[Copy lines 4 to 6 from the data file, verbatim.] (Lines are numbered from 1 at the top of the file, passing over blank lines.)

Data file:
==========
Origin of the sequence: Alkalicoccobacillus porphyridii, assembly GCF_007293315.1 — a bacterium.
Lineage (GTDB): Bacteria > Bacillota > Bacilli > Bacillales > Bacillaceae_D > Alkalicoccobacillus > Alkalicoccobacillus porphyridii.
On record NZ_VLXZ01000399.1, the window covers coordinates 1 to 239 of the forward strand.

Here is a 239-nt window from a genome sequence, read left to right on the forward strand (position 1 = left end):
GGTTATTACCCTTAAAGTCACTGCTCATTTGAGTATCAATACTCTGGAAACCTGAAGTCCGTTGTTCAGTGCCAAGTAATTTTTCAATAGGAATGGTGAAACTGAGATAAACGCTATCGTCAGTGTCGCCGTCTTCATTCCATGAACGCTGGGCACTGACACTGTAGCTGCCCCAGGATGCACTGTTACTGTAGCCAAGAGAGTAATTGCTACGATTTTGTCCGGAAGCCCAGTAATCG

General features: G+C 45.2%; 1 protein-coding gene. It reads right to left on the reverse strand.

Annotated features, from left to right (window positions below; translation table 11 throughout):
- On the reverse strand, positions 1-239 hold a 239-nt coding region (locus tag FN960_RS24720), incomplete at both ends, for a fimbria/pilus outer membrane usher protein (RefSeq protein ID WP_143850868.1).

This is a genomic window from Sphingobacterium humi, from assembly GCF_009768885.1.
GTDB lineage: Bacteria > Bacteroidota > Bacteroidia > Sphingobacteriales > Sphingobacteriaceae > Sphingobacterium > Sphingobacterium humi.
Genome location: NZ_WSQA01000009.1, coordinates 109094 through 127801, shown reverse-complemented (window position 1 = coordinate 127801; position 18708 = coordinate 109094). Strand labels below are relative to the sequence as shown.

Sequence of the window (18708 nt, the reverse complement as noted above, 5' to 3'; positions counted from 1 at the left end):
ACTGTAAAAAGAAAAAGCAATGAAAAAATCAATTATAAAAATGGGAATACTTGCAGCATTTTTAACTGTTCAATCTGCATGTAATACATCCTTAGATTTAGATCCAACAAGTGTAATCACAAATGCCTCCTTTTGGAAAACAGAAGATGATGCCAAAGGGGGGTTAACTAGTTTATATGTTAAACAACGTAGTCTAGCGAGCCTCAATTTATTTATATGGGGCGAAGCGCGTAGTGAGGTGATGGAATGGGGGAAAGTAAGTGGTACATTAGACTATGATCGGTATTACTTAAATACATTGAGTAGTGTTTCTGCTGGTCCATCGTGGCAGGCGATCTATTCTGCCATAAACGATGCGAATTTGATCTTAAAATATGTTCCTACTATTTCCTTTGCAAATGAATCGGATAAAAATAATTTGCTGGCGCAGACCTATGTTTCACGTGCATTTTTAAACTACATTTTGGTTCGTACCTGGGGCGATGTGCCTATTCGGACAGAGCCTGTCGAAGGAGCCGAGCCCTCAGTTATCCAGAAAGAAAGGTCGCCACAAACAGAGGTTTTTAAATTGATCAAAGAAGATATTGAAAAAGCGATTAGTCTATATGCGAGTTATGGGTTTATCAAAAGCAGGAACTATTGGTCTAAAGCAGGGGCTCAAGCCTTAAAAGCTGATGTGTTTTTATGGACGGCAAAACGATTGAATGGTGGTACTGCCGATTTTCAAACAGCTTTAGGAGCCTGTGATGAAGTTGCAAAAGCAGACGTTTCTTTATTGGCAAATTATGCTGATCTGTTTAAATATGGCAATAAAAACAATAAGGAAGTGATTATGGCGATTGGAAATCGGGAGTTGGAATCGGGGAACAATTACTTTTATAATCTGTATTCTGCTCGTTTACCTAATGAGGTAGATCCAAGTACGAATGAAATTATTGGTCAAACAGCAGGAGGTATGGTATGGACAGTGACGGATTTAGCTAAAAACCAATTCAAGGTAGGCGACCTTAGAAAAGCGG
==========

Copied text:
Here is a 239-nt window from a genome sequence, read left to right on the forward strand (position 1 = left end):
GGTTATTACCCTTAAAGTCACTGCTCATTTGAGTATCAATACTCTGGAAACCTGAAGTCCGTTGTTCAGTGCCAAGTAATTTTTCAATAGGAATGGTGAAACTGAGATAAACGCTATCGTCAGTGTCGCCGTCTTCATTCCATGAACGCTGGGCACTGACACTGTAGCTGCCCCAGGATGCACTGTTACTGTAGCCAAGAGAGTAATTGCTACGATTTTGTCCGGAAGCCCAGTAATCG

General features: G+C 45.2%; 1 protein-coding gene. It reads right to left on the reverse strand.